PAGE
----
The very idea that the unique combination of melody, harmony and rhythm that goes into any piece can contribute to the ordering or disordering of the soul, often strikes us as strange. It is almost an unquestioned axiom that only the words contain spiritual and ontological significance.
As such, we’ve failed to take seriously the warnings of Plato and Aristotle on the formative power of melody, harmony and rhythm. In this regard, it is we who are strange, for until the twentieth-century it was universally understood that music can affect the ordering of the soul in ways that are either conducive to human flourishing or which contribute to our disordering. Until recently, it never even occurred to serious thinkers (whether Christian or pagan) to suggest that apart from lyrics music is a realm of complete spiritual and moral neutrality.
Music Myth #2: It’s all in the Ear of the Listener
Ever since the Romantic era it has become increasingly common for people to talk about beauty being in the eye of the beholder with respect to visual art. The musical equivalent is to say that all objective categories we might predicate to music reside completely in the ear of the listener and not in the music itself.
This type of aesthetic relativism works to systematically remove all objective categories from the discussion of music. Christians whose worldview antennas shoot straight up when they encounter relativism in ethics or epistemology, easily embrace aesthetic relativism when it comes to music. This aesthetic relativism is usually always just assumed as an unquestioned axiom – something that is so obvious that it does not even warrant rational reflection.
Space prohibits me from interacting in depth with all the problems with aesthetic relativism, although I have dealt with it my article, “Music and the Objectivity of Beauty.”
Music Myth #3: the Medium is NOT the Message
Still another way we fail to appreciate the true nature of music is in thinking that there is no intrinsic link between form and content. It is routinely assumed that if we predicate qualities like “anger”, “aggressiveness” or “sensuality” to a song, we are either making truth-claims about the words of the song, or about the reactions of certain individuals – reactions that have no organic relation to the specifically musical elements of the work. As such, we fail to appreciate that in many respects, “the medium is the message.” While Christians are generally coming to understand the principle that “the medium is the message” in other areas of cultural analysis (i.e., communication technologies or eating practices), our thinking about music still lags far behind.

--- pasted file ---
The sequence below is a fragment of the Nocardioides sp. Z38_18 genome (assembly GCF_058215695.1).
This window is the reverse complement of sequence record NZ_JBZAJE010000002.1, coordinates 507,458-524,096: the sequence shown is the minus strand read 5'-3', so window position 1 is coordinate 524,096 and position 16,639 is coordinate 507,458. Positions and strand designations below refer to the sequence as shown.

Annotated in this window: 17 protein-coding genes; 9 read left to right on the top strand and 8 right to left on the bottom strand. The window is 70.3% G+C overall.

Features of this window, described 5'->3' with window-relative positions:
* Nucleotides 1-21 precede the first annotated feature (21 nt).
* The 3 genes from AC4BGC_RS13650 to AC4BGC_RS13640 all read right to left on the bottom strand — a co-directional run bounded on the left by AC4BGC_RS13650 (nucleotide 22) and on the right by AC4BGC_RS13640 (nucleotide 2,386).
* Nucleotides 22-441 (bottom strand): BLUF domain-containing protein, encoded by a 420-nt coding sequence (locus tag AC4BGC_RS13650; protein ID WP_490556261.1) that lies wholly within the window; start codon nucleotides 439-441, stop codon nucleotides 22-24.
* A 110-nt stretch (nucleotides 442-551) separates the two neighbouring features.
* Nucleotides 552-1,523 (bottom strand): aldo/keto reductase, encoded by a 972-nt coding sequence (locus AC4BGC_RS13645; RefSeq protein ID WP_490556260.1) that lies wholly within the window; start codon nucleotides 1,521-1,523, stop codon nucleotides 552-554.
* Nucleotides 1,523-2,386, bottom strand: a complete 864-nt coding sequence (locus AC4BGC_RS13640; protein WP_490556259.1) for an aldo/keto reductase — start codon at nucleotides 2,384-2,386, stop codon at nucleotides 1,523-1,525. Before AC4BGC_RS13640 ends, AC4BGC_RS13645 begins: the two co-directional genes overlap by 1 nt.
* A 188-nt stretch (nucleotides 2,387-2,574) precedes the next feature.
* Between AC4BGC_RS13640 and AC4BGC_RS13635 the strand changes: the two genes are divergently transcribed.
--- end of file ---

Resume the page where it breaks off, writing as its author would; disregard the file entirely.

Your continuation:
This was something that came up last year when Christianity Today asked Mars Hill Audio host, Ken Myers, about various Christian hip-hop artists. In his responses to Russell Moore’s questions, Myers asked us to respect the integrity of hip-hop as a style by recognizing that, as a vehicle, the style is better suited to certain types of words than others. That is, form and content are organically related in ways that Christians are often apt to ignore.
“Music sounds ‘like feelings feel,’ said Myers. That’s why no one could credibly suggest that Beethoven’s ‘Ode to Joy’ conjures ‘feelings of melancholy, humility, tentativeness, or ennui.’ And no one could claim that Gregorian chants are ‘brimful of arrogance, assertiveness, anger, or brashness.’
By contrast, Myers said, ‘Hip-hop is quite successful in [expressing] raw energy barely contained; it is a form that dares its hearers to contradict its address with a threat of escalation or retaliation.’ In other words, rap is anything but about ‘reticence, patience, self-giving, or submissiveness.’
‘Hip-hop with a bowed head (or a bowed heart) is hard to imagine; it would be unfaithful to the spirit of hip-hop, and to the spirit of reverence,’ Myers said as we continued talking over e-mail. One cannot, he said, rap the Sermon on the Mount without altering the fundamental meaning of either the text or the form, any more than one could easily perform ‘Girlfriend in a Coma’ set to Fleet Foxes’ ‘White Winter Hymnal.’ To use “pious and humble” hip-hop lyrics would be to ignore or denigrate ‘the musical vocabulary of hip-hop,’ since it is a style ‘more at home with a confident swagger than with receptive poverty of spirit.’